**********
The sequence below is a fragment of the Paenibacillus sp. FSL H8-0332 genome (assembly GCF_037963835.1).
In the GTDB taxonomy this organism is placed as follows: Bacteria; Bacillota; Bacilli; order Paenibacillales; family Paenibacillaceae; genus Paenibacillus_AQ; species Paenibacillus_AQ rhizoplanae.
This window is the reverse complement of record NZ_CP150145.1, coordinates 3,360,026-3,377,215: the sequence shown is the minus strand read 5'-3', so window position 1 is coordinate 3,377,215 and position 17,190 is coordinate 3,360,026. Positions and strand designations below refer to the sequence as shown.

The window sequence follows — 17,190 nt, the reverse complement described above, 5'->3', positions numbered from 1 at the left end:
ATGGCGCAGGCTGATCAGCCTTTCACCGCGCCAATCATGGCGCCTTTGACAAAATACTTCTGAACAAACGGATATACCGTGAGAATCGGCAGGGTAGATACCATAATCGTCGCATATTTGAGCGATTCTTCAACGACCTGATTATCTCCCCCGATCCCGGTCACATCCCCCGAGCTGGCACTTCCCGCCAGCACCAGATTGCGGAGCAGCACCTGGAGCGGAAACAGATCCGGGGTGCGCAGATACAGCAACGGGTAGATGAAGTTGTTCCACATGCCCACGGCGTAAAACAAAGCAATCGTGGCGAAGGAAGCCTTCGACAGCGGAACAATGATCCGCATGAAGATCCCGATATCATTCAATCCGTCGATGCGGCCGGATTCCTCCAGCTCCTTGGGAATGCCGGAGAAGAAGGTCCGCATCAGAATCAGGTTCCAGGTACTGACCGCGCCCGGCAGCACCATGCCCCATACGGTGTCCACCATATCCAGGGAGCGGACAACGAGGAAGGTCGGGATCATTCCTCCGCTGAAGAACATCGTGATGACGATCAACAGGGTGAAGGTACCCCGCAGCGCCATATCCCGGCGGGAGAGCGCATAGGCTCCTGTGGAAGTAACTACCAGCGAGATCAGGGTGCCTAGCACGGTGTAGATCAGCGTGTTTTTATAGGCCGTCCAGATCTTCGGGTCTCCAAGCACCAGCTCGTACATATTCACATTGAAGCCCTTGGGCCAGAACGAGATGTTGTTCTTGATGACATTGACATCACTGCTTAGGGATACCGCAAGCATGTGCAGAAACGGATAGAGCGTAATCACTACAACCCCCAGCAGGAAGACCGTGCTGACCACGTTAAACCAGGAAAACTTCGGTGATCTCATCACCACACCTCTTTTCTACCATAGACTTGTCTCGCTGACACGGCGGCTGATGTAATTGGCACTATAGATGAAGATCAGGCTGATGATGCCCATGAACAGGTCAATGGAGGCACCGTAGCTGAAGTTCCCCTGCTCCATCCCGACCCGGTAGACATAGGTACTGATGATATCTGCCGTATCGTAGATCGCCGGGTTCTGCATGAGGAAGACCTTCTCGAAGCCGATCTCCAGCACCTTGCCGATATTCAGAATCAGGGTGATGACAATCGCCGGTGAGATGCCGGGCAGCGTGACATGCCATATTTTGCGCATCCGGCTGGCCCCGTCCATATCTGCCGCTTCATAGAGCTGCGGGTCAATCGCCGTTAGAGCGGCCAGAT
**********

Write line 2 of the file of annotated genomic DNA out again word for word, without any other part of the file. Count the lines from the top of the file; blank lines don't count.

In the GTDB taxonomy this organism is placed as follows: Bacteria; Bacillota; Bacilli; order Paenibacillales; family Paenibacillaceae; genus Paenibacillus_AQ; species Paenibacillus_AQ rhizoplanae.